A Social Network Analysis Approach to Examining Gendered Character Positions in Popular Film Narratives: A thesis submitted to the University of Manchester for the degree of Doctor of Philosophy in the Faculty of Humanities

UoM administered thesis: Phd


This thesis explores what the relational perspectives and tools of social network analysis can add to our understanding of the marginalisation of women within popular Hollywood film narratives. Despite empirical and theoretical suggestions that the female voice is marginalised in Hollywood cinema, we know very little about how dialogue is distributed in popular cinema, or how these patterns of character interaction structure film narratives. This thesis proposes that a network-based approach can illuminate these questions and operationalise ideas about gendered character positions in popular film narratives. There have been a number of papers proposing network models for narrative analysis in the last decade or so, primarily aimed at literature and plays. The research in this thesis aims to be the first to engage seriously with literature from both film studies and narratology to explore what these methods can add to our toolkit for understanding the dynamics of film texts. Thus, as an interdisciplinary project, the research aims both to illuminate the substantive research questions regarding the gendered positions of characters in popular cinema, as well as to develop and refine network-based approaches to the analysis of narrative texts in general.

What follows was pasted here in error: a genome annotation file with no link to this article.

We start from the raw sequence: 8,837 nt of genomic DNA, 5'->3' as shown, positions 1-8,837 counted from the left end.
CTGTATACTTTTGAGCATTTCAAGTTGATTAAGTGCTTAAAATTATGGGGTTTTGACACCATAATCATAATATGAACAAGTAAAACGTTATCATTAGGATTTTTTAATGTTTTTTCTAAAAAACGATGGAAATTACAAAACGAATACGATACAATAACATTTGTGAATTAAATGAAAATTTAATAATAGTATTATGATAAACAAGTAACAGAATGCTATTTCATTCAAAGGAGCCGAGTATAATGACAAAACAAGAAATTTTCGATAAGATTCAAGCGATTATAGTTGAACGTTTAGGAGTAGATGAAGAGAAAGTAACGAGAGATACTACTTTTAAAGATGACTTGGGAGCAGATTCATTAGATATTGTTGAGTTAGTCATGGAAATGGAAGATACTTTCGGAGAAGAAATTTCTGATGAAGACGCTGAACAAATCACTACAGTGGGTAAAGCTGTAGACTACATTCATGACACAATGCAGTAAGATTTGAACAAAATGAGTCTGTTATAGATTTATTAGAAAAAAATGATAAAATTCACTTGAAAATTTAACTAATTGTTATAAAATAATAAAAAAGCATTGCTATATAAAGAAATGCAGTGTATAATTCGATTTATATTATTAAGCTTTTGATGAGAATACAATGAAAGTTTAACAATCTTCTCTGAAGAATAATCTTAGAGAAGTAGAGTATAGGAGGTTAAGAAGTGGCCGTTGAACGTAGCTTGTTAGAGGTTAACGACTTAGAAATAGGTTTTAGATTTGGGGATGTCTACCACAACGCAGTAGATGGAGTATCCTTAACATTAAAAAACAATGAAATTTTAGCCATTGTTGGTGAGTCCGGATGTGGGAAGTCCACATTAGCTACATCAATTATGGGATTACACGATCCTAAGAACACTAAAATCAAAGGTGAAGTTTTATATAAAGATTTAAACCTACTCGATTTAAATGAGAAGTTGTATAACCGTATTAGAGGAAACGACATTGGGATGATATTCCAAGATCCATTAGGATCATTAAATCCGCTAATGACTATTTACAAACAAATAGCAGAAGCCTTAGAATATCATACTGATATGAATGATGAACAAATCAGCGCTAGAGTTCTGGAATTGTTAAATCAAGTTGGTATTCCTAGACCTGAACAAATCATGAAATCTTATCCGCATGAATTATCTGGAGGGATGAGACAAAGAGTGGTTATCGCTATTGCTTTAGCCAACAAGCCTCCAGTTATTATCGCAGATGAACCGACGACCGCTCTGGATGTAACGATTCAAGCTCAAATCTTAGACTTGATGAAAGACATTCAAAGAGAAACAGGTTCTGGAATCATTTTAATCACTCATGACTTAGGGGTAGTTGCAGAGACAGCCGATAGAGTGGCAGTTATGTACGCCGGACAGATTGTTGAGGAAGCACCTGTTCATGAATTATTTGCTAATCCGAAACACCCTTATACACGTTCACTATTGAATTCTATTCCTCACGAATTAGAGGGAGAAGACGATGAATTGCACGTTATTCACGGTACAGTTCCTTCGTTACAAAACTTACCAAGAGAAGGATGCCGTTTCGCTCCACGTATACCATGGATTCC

The thesis develops a method which represents film narratives as character interaction networks by recording each line of dialogue between named speaking characters. Using this method, I construct a corpus of 27 blockbuster films. The thesis develops a number of central arguments through examination of this corpus. Firstly, using character interaction networks to explore popular film texts reveals that the narrative marginalisation of the female voice in mainstream Hollywood cinema is more complex than the current empirical benchmarks based on the distribution of speaking characters. Secondly, through a comparative character network-based analysis of Wonder Woman (2017), Thor (2011) and The Hunger Games (2012), I illustrate that our understanding of “female-led” in popular cinema requires more than simply identifying the presence of “strong female characters”, as Hollywood narratives can work to individualise and contain the empowerment of their female protagonists


Original languageEnglish
Award date2020

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